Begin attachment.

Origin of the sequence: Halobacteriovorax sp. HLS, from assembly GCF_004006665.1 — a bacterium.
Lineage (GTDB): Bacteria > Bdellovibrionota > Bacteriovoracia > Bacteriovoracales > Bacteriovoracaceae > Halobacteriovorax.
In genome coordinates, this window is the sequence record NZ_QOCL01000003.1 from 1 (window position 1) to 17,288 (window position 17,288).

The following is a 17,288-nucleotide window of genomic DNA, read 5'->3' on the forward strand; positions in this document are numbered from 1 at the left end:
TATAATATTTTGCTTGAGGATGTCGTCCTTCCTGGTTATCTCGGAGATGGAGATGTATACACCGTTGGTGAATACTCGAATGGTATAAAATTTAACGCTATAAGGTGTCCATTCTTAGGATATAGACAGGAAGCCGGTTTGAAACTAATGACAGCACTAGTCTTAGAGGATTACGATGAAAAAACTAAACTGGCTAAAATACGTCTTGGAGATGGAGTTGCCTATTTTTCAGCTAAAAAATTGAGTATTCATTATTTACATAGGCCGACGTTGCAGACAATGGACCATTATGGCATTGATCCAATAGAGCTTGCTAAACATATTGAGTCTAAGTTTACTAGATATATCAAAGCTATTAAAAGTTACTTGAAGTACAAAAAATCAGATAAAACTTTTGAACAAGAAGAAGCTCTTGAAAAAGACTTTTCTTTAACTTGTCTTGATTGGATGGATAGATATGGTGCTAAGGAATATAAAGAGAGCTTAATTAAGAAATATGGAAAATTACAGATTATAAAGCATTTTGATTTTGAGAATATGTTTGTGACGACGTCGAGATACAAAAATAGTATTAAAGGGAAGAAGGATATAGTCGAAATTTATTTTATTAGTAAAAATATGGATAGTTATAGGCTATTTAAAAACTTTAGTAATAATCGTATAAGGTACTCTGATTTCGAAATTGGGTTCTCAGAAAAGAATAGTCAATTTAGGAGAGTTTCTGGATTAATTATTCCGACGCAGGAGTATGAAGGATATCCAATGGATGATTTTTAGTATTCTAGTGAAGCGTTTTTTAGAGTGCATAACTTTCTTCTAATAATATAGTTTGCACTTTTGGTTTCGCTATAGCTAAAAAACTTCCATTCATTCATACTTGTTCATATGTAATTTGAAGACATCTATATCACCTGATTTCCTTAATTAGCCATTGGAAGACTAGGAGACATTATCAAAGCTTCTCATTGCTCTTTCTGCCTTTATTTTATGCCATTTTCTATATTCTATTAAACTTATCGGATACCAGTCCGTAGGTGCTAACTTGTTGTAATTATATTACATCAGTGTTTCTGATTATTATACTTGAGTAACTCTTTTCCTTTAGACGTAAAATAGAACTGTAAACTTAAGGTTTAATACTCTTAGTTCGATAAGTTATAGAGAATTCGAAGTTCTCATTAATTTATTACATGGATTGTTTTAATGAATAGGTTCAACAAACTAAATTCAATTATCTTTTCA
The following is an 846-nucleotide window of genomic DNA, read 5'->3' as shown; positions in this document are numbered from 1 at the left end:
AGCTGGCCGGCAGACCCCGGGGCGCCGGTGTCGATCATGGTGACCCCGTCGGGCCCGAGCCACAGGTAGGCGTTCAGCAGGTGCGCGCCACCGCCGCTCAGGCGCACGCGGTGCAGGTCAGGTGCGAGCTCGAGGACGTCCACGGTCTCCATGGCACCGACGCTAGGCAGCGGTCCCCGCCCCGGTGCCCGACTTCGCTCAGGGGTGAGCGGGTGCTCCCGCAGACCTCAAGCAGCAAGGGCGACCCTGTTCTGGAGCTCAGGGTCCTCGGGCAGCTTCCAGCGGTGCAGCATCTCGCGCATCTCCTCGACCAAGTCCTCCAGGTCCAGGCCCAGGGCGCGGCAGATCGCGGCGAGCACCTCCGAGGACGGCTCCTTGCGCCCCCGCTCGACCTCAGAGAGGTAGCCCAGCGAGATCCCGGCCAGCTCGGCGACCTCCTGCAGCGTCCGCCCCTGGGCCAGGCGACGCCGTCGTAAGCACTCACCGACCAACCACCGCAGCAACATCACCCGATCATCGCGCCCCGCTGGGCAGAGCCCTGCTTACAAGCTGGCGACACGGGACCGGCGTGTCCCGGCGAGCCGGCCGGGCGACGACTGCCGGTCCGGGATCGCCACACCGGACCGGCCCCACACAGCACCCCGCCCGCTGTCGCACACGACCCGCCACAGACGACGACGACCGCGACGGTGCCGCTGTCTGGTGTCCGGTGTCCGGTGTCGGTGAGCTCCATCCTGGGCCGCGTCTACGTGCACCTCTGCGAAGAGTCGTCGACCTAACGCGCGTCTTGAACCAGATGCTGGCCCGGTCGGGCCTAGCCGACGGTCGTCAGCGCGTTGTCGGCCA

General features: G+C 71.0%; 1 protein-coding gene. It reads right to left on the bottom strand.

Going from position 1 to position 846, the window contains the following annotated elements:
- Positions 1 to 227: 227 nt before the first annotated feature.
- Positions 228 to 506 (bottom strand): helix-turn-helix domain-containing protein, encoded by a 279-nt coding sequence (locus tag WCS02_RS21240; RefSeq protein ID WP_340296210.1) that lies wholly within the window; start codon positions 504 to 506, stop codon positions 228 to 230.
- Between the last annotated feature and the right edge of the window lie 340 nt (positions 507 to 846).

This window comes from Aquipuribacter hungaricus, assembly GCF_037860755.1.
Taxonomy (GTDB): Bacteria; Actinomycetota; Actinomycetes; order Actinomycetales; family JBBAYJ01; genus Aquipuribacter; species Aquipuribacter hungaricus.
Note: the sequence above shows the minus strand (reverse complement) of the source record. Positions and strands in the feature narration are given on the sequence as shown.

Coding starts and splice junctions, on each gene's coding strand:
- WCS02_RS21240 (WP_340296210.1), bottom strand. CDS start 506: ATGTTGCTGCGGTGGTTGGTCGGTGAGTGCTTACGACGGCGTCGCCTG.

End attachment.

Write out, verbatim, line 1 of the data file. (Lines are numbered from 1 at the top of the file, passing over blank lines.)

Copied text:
Origin of the sequence: Halobacteriovorax sp. HLS, from assembly GCF_004006665.1 — a bacterium.